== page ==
The management has been negligent in matters of control. The company has made a loss in 2005 after profit in 2004 (Form 10 K, 2005). The operating margin crashed in 2005 to less than 3% after touching almost 9% the previous year. The poor results of 2005 were with 85% capacity utilization. Strategy implementation will fail without adequate and appropriate controls (Hitt, Duane Ireland, and Hoskisson, 2005). Jet Blue has a viable strategy but has failed to implement it judiciously and effectively. It requires a standard costing system as well as controls on funds flow if it is to keep its corporate head above water!
The company should immediately discontinue the practice of filling seats without recovering generic fuel cost increases. Culture, Innovation, and Entrepreneurship The management is prone to high risk taking with poor financial controls (Form 10 K, 2005). It is amazing that the company should invest in doubling seat capacity by acquiring new aircraft with such an unstable financial performance. There is considerable strength in customer service, and the company has excelled by making a quick mark in a very competitive environment. However, there is little business sense in doing this without generating cash.
The corporate culture is appropriate for an emerging market with high growth potential, but is not the best for a mature market as prevails in United States civil aviation. Innovation in marketing without concern for economics is not suitable for a business environment. Similarly, reckless entrepreneurship without concern for obvious contingencies does not bode well for people and institutions with significant investments in the future of the company. The overall company culture is immature and not what is required when a new entrant hopes to make a sustained mark in a competitive environment. Social Responsibility and Ethics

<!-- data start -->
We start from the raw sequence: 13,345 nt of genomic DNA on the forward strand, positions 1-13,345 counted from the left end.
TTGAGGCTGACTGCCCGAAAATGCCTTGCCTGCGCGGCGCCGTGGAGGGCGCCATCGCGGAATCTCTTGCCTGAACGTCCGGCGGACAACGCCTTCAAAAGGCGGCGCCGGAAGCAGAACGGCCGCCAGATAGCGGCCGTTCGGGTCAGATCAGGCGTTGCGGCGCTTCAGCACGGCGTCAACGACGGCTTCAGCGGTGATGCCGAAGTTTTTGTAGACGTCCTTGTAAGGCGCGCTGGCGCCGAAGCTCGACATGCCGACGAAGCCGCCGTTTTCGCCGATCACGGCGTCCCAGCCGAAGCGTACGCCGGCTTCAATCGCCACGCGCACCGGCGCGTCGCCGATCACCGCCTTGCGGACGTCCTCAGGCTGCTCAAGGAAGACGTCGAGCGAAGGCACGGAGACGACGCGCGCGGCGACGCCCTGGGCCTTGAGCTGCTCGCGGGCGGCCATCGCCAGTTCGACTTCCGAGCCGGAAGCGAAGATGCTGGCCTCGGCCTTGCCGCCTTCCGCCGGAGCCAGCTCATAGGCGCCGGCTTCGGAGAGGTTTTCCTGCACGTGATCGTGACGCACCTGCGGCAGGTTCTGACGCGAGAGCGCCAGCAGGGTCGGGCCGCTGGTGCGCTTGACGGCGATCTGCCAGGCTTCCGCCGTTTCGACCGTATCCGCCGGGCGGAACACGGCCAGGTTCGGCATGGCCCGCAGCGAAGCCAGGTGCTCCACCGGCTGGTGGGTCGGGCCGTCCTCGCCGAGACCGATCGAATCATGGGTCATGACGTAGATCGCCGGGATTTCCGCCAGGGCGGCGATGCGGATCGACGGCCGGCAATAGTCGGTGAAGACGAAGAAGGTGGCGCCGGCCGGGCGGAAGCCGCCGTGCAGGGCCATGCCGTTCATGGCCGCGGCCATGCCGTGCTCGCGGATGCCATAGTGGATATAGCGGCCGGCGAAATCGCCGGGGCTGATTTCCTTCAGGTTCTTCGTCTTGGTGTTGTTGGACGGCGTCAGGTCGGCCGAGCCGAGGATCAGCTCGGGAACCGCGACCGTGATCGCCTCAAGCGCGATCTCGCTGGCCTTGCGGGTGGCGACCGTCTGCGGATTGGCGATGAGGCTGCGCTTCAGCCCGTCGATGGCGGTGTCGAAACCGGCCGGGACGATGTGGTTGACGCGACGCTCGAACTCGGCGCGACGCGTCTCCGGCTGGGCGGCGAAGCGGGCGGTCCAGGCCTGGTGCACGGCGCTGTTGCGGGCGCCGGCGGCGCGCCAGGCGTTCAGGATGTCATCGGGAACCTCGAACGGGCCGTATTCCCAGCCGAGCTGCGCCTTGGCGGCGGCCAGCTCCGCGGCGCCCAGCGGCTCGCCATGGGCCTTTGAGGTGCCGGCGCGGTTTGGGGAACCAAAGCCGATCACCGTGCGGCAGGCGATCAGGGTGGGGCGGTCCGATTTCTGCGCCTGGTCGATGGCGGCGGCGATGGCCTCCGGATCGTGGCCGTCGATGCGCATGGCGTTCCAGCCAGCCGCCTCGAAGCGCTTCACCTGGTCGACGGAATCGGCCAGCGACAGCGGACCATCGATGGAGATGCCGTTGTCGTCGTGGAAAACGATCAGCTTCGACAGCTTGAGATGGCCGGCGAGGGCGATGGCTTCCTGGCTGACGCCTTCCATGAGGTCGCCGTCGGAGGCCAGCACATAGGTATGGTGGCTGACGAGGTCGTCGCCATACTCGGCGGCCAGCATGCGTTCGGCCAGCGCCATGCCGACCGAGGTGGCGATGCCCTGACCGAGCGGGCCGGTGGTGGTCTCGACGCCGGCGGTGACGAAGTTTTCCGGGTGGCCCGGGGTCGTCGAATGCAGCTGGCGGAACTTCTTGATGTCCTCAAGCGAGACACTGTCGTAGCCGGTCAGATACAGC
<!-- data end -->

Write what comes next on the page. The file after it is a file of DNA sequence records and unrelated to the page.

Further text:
Jet Blue meets all safety and security regulations (Form 10 K, 2005). It is the official sponsor for the Boston Marathon (About Jet Blue, 2007). The company is adequately aware of its ethical responsibilities, and is a caring corporate citizen as well. Conclusion Jet Blue is vulnerable because of its high and growing fixed costs (Form 10 K, 2005). It has taken share from traditional network and regional carriers, but they can hit back with low fares and deals of their own, and take back passengers at any time. The company does not have the financial resources to withstand such attacks (Voelpel, Davenport, and Leibold, 2006).
It will become even more suspect when it has to service interests costs of new aircraft deliveries, and is danger of going under. However, it is not too late to make lasting improvements. The company needs to add professional financial management resources to its marketing flair, and prepare for the days ahead when it will have to service enhanced investments with the arrival of new aircraft. Costing, capacity utilization economics, and pricing of service upgrades, are especially important areas for the airline to address, in order to prevent further losses.
About Jet Blue 2007, company web site, retrieved February 2007 from: http://www.jetblue.com/about/